Banks that have already increased their capital, such as SEB or UBS in Switzerland, will be in a better position and may be able to pay out profits to shareholders that they had been husbanding while policymakers debated the new regulations.
Mr. Kvist of SEB would not comment on the institution’s dividend plans, but added that the decision in Basel gives bankers more certainty about what to expect from regulators.
“It is a milestone,” Mr. Kvist said by telephone, speaking ahead of Sunday’s decision in Basel. “There will be more security in how to plan your balance sheet going forward, and that’s a very good thing.”
The Group of Central Bank Governors and Heads of Supervision, under the chairmanship of Mr. Trichet of the European Central Bank, met for most of the day in the headquarters of the Bank for International Settlements, an institution in Basel that acts as a clearinghouse for the world’s central banks. The panel, which also includes central bank chiefs and regulators from China, Japan and most other major economies, was debating rules previously formulated by the Basel Committee on Banking Supervision.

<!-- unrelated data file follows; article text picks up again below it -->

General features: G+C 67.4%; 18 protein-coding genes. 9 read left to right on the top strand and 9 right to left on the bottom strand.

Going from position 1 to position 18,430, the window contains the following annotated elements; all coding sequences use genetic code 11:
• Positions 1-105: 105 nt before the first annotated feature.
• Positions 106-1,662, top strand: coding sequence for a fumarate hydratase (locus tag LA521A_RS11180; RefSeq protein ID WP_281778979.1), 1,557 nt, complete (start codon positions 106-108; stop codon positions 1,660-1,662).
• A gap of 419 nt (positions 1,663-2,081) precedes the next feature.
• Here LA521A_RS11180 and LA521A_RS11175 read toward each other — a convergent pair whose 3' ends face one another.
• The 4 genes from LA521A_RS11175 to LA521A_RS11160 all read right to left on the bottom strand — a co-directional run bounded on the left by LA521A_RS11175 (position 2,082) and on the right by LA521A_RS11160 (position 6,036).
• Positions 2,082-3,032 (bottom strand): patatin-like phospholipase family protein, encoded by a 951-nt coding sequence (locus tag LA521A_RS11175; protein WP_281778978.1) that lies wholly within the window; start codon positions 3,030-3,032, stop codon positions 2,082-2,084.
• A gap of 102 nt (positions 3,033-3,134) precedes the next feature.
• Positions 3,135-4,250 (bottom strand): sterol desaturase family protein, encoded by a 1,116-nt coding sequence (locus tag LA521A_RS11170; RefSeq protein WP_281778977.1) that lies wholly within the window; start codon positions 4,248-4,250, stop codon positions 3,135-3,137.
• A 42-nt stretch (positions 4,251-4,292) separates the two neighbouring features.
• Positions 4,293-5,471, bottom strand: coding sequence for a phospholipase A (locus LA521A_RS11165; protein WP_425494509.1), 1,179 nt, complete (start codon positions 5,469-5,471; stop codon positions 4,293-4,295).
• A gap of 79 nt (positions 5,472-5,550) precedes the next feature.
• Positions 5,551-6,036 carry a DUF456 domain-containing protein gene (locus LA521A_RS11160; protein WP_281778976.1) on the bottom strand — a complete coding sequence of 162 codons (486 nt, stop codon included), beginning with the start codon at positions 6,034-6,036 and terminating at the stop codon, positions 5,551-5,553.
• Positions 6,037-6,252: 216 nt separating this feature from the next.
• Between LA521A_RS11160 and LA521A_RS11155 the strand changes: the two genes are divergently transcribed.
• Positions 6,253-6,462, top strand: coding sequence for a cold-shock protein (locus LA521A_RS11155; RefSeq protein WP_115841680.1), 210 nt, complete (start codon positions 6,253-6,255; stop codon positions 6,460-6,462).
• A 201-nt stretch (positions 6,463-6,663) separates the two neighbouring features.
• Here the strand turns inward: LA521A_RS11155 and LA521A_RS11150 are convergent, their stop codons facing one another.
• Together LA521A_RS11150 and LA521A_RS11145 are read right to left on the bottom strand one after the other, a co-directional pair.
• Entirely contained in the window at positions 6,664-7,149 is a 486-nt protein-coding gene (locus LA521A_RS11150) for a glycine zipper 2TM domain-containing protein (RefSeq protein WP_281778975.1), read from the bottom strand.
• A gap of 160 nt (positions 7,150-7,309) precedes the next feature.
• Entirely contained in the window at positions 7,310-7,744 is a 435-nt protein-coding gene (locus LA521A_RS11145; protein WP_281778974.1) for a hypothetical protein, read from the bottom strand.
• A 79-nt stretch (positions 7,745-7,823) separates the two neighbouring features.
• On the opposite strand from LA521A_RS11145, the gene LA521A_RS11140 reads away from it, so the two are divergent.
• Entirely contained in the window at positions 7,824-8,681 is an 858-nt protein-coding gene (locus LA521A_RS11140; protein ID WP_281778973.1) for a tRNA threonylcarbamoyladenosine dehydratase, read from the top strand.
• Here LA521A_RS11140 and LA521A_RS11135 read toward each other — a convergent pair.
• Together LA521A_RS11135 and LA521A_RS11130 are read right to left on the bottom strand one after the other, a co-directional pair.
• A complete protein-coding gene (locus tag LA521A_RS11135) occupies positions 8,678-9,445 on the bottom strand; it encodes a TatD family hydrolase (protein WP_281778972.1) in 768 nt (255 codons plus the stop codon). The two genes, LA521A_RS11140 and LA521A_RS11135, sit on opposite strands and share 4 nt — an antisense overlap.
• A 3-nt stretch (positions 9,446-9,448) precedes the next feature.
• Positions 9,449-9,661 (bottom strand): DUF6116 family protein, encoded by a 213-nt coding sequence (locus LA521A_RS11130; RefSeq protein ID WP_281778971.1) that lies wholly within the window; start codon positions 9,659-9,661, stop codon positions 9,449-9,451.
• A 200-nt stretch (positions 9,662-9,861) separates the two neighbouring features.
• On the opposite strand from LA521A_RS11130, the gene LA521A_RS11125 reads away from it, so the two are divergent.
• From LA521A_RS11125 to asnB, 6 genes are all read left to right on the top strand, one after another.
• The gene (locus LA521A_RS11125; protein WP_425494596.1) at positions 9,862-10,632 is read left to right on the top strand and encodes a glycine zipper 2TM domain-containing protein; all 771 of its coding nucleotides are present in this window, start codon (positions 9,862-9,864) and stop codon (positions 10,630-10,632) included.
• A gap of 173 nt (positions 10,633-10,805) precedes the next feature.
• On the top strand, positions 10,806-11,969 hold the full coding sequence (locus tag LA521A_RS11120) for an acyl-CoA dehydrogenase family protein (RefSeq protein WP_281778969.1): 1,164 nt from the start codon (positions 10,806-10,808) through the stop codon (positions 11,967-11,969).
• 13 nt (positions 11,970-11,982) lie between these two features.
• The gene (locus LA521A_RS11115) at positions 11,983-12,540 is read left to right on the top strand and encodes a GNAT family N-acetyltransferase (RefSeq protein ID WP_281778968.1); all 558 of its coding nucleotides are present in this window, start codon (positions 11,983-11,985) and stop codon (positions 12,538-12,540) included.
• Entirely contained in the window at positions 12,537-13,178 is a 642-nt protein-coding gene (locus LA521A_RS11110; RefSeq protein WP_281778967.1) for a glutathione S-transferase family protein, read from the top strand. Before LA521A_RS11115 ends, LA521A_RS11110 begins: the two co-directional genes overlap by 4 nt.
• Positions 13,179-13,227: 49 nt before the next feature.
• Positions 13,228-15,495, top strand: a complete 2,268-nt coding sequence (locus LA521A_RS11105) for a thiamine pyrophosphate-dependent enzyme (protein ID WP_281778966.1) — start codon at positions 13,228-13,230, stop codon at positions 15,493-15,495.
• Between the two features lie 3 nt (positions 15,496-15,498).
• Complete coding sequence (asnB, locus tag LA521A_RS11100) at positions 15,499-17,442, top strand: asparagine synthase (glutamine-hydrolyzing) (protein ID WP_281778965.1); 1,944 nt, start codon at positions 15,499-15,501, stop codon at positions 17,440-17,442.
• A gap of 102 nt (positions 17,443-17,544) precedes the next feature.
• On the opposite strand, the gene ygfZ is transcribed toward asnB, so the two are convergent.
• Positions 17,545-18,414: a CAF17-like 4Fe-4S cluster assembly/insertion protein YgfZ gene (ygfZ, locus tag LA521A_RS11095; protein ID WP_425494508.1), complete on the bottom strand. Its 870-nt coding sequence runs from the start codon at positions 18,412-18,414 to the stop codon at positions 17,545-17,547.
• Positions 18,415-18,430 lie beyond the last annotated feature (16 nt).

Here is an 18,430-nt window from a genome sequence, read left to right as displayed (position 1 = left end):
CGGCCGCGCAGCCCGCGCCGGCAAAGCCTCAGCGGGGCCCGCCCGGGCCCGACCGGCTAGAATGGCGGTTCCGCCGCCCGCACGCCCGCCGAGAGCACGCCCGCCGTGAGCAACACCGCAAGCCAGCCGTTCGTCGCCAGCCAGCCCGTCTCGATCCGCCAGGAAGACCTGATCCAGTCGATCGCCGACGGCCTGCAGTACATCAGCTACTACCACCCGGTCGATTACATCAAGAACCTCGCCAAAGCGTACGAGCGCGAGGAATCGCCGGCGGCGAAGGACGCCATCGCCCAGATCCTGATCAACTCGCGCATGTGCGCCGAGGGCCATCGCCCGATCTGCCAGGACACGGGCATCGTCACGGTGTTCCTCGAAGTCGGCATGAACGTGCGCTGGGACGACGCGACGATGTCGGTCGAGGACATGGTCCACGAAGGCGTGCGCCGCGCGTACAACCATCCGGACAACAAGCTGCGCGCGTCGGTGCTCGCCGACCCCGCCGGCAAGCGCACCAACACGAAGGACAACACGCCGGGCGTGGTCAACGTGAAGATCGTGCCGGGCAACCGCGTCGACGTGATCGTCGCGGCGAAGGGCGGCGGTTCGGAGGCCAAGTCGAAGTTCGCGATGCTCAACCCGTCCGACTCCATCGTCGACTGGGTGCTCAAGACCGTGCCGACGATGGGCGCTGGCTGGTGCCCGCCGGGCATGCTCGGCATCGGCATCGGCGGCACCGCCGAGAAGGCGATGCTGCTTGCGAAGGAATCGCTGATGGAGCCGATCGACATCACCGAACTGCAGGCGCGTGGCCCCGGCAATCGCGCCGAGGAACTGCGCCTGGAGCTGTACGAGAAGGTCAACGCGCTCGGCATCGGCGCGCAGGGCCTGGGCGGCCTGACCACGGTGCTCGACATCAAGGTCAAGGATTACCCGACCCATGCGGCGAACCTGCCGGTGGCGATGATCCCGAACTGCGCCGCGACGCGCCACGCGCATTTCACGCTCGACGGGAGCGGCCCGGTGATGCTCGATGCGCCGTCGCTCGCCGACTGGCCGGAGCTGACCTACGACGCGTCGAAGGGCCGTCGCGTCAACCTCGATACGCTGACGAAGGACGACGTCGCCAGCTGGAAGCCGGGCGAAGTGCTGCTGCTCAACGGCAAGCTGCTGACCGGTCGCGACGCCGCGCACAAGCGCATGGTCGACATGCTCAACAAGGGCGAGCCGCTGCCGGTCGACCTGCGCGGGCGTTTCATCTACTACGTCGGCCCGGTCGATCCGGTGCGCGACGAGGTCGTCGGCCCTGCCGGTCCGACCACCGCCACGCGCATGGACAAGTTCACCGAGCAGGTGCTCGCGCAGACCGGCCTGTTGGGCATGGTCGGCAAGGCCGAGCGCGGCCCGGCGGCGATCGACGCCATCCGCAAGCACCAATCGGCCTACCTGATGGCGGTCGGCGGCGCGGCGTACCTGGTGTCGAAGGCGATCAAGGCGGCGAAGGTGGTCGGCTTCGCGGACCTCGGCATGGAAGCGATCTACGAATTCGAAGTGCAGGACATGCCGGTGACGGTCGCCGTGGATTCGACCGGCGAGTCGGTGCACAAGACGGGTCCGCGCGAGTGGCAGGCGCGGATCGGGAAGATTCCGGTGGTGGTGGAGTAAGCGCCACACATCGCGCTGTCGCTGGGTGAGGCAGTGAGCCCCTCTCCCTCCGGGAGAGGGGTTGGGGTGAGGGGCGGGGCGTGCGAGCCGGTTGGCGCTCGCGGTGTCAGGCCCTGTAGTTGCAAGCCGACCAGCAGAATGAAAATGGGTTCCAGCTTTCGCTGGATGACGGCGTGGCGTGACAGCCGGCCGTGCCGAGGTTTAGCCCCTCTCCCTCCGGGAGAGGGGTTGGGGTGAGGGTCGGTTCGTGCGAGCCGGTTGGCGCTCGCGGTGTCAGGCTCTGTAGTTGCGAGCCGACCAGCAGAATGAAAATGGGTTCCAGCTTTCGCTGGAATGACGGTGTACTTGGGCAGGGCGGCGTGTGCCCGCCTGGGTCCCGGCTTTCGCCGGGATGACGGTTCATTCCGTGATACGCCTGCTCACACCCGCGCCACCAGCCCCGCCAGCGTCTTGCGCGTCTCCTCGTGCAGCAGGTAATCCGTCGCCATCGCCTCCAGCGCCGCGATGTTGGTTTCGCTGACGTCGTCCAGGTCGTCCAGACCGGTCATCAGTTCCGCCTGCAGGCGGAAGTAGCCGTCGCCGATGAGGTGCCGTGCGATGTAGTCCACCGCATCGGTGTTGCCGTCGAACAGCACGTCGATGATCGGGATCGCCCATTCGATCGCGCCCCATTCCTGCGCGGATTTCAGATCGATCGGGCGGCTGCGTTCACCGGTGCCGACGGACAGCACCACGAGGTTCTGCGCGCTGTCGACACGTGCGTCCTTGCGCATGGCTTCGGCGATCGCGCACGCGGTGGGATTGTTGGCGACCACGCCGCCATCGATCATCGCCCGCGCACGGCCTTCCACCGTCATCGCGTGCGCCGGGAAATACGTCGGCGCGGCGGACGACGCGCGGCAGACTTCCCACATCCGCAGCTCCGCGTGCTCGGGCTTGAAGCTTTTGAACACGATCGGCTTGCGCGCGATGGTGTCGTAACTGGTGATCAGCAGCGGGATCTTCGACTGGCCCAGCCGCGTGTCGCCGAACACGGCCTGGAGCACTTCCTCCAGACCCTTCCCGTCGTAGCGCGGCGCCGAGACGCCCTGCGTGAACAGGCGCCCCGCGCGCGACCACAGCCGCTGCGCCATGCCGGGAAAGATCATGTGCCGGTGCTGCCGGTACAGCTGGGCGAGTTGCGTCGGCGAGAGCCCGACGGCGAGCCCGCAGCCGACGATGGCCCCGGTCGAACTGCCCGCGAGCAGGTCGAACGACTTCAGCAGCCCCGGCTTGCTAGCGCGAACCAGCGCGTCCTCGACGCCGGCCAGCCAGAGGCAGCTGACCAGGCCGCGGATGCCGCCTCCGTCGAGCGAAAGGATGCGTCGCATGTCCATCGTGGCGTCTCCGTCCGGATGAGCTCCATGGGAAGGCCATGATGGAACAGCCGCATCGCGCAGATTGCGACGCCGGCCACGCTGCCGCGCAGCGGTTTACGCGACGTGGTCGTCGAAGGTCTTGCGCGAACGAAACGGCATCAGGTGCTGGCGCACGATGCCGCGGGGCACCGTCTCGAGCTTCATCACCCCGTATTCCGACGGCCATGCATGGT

The meeting was preceded by energetic last-minute lobbying by the banking industry, which fears the rules will hurt profits, and has warned that lending to business and individuals could suffer.
American banks are particularly opposed to a new proposal requiring that banks keep a “conservation buffer” as part of the capital they must hold. If the banks’ capital levels dropped below the buffer, the banks could face new restrictions on the compensation they pay their executives or the dividends they pay their shareholders. “A one-size-fits-all buffer is inappropriate in many cases and could have serious, negative unintended consequences,” Mary Frances Monroe, a vice president at the American Bankers Association, wrote last week to the Basel Committee.